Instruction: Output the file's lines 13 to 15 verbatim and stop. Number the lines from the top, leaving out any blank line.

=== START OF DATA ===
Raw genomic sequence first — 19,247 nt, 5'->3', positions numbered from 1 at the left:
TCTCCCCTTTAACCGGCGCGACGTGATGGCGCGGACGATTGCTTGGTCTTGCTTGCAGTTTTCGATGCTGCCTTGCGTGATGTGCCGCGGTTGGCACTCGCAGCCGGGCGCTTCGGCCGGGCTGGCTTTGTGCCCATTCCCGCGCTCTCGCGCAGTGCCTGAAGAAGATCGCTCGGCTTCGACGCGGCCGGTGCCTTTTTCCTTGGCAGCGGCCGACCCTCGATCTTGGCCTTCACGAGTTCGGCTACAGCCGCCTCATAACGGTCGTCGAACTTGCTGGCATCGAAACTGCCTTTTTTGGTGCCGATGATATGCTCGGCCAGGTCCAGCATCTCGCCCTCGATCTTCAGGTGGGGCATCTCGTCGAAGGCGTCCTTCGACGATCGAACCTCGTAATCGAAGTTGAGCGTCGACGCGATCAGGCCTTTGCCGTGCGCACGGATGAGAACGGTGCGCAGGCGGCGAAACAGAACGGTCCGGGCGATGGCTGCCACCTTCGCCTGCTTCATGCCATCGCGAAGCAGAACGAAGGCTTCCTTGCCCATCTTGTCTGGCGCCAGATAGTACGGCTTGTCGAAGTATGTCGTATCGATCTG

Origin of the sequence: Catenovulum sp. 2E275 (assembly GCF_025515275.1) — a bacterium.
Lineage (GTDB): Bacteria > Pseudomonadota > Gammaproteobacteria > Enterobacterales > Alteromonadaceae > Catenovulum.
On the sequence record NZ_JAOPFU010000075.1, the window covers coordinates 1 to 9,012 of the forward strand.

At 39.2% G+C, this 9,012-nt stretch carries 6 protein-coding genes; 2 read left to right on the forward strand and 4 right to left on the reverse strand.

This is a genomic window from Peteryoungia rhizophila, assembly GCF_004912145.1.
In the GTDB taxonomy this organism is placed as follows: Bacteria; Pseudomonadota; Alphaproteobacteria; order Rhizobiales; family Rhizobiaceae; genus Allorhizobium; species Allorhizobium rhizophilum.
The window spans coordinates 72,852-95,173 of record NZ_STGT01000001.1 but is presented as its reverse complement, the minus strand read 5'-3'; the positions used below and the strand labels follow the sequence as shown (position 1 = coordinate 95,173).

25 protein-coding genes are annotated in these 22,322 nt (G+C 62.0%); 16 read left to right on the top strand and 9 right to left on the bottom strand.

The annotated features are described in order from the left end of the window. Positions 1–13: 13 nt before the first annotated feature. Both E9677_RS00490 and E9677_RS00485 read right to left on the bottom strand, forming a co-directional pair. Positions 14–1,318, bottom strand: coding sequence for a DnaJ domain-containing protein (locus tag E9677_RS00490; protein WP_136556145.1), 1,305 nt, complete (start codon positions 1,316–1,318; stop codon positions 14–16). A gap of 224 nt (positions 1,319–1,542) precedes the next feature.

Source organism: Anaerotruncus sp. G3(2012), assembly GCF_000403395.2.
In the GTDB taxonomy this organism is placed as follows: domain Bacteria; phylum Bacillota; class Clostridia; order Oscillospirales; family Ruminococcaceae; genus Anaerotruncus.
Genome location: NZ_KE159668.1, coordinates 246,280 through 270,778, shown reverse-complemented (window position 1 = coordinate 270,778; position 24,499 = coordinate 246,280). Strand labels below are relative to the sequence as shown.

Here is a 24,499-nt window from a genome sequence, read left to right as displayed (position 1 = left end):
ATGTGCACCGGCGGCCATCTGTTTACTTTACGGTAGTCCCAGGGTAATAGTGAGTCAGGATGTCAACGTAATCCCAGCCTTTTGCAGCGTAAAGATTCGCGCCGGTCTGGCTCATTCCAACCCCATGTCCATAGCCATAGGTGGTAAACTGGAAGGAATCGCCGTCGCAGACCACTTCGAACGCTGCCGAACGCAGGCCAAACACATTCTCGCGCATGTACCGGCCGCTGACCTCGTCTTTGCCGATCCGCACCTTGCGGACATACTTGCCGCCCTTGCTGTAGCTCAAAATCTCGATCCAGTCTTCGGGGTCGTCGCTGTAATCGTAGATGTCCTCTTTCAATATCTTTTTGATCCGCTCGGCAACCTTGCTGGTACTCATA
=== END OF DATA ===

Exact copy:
In the GTDB taxonomy this organism is placed as follows: domain Bacteria; phylum Bacillota; class Clostridia; order Oscillospirales; family Ruminococcaceae; genus Anaerotruncus.
Genome location: NZ_KE159668.1, coordinates 246,280 through 270,778, shown reverse-complemented (window position 1 = coordinate 270,778; position 24,499 = coordinate 246,280). Strand labels below are relative to the sequence as shown.

Here is a 24,499-nt window from a genome sequence, read left to right as displayed (position 1 = left end):